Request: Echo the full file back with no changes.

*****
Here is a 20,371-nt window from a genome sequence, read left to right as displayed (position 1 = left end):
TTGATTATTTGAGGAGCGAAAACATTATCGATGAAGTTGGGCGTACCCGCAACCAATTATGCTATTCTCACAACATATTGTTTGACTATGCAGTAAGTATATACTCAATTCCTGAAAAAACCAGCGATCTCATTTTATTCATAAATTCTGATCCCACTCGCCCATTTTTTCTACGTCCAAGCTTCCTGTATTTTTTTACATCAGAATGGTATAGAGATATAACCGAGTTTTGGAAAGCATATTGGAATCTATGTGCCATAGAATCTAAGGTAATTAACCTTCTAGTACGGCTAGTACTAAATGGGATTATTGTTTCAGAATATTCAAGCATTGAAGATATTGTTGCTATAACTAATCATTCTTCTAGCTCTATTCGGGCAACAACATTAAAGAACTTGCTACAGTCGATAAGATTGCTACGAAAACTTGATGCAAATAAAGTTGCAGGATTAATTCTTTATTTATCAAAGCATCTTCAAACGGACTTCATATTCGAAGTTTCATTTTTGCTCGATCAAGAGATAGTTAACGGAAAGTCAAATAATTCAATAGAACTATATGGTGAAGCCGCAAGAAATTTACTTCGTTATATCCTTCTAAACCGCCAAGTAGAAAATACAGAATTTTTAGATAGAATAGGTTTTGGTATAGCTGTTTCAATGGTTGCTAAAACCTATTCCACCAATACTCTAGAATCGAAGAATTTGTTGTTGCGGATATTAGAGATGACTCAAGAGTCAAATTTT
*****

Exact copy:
Here is a 20,371-nt window from a genome sequence, read left to right as displayed (position 1 = left end):
TTGATTATTTGAGGAGCGAAAACATTATCGATGAAGTTGGGCGTACCCGCAACCAATTATGCTATTCTCACAACATATTGTTTGACTATGCAGTAAGTATATACTCAATTCCTGAAAAAACCAGCGATCTCATTTTATTCATAAATTCTGATCCCACTCGCCCATTTTTTCTACGTCCAAGCTTCCTGTATTTTTTTACATCAGAATGGTATAGAGATATAACCGAGTTTTGGAAAGCATATTGGAATCTATGTGCCATAGAATCTAAGGTAATTAACCTTCTAGTACGGCTAGTACTAAATGGGATTATTGTTTCAGAATATTCAAGCATTGAAGATATTGTTGCTATAACTAATCATTCTTCTAGCTCTATTCGGGCAACAACATTAAAGAACTTGCTACAGTCGATAAGATTGCTACGAAAACTTGATGCAAATAAAGTTGCAGGATTAATTCTTTATTTATCAAAGCATCTTCAAACGGACTTCATATTCGAAGTTTCATTTTTGCTCGATCAAGAGATAGTTAACGGAAAGTCAAATAATTCAATAGAACTATATGGTGAAGCCGCAAGAAATTTACTTCGTTATATCCTTCTAAACCGCCAAGTAGAAAATACAGAATTTTTAGATAGAATAGGTTTTGGTATAGCTGTTTCAATGGTTGCTAAAACCTATTCCACCAATACTCTAGAATCGAAGAATTTGTTGTTGCGGATATTAGAGATGACTCAAGAGTCAAATTTT